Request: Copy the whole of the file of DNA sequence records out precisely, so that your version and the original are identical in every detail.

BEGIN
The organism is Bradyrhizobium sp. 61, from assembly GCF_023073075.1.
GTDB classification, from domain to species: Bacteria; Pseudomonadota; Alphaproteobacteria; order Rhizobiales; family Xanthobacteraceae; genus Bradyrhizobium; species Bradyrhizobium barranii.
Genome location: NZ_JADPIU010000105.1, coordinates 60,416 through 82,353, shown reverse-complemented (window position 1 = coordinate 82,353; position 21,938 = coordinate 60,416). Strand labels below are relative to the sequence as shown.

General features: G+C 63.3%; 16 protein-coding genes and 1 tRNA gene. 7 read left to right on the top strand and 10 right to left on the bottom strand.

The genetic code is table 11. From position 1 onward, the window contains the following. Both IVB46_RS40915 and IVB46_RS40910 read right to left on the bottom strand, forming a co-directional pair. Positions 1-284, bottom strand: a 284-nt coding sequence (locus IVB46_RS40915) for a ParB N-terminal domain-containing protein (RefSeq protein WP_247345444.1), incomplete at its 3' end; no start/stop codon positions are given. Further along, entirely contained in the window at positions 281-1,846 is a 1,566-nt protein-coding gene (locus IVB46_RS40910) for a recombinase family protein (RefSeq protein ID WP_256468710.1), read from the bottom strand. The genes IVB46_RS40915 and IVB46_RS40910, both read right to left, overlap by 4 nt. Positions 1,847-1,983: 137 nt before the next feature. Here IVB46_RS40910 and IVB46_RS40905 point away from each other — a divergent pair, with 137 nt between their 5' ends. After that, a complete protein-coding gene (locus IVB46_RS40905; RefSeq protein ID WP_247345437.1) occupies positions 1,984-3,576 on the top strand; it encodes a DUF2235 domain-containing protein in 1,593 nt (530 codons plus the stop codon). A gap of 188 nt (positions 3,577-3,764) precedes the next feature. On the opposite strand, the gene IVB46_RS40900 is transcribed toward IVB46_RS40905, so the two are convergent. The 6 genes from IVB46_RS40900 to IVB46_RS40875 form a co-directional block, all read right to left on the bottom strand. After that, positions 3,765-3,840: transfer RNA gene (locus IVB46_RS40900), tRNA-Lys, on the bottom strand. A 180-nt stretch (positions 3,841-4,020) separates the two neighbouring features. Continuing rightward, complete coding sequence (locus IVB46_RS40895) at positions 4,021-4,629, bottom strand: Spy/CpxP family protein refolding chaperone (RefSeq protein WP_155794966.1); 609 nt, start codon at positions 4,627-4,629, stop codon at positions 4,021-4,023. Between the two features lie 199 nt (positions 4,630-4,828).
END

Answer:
The organism is Bradyrhizobium sp. 61, from assembly GCF_023073075.1.
GTDB classification, from domain to species: Bacteria; Pseudomonadota; Alphaproteobacteria; order Rhizobiales; family Xanthobacteraceae; genus Bradyrhizobium; species Bradyrhizobium barranii.
Genome location: NZ_JADPIU010000105.1, coordinates 60,416 through 82,353, shown reverse-complemented (window position 1 = coordinate 82,353; position 21,938 = coordinate 60,416). Strand labels below are relative to the sequence as shown.

General features: G+C 63.3%; 16 protein-coding genes and 1 tRNA gene. 7 read left to right on the top strand and 10 right to left on the bottom strand.

The genetic code is table 11. From position 1 onward, the window contains the following. Both IVB46_RS40915 and IVB46_RS40910 read right to left on the bottom strand, forming a co-directional pair. Positions 1-284, bottom strand: a 284-nt coding sequence (locus IVB46_RS40915) for a ParB N-terminal domain-containing protein (RefSeq protein WP_247345444.1), incomplete at its 3' end; no start/stop codon positions are given. Further along, entirely contained in the window at positions 281-1,846 is a 1,566-nt protein-coding gene (locus IVB46_RS40910) for a recombinase family protein (RefSeq protein ID WP_256468710.1), read from the bottom strand. The genes IVB46_RS40915 and IVB46_RS40910, both read right to left, overlap by 4 nt. Positions 1,847-1,983: 137 nt before the next feature. Here IVB46_RS40910 and IVB46_RS40905 point away from each other — a divergent pair, with 137 nt between their 5' ends. After that, a complete protein-coding gene (locus IVB46_RS40905; RefSeq protein ID WP_247345437.1) occupies positions 1,984-3,576 on the top strand; it encodes a DUF2235 domain-containing protein in 1,593 nt (530 codons plus the stop codon). A gap of 188 nt (positions 3,577-3,764) precedes the next feature. On the opposite strand, the gene IVB46_RS40900 is transcribed toward IVB46_RS40905, so the two are convergent. The 6 genes from IVB46_RS40900 to IVB46_RS40875 form a co-directional block, all read right to left on the bottom strand. After that, positions 3,765-3,840: transfer RNA gene (locus IVB46_RS40900), tRNA-Lys, on the bottom strand. A 180-nt stretch (positions 3,841-4,020) separates the two neighbouring features. Continuing rightward, complete coding sequence (locus IVB46_RS40895) at positions 4,021-4,629, bottom strand: Spy/CpxP family protein refolding chaperone (RefSeq protein WP_155794966.1); 609 nt, start codon at positions 4,627-4,629, stop codon at positions 4,021-4,023. Between the two features lie 199 nt (positions 4,630-4,828).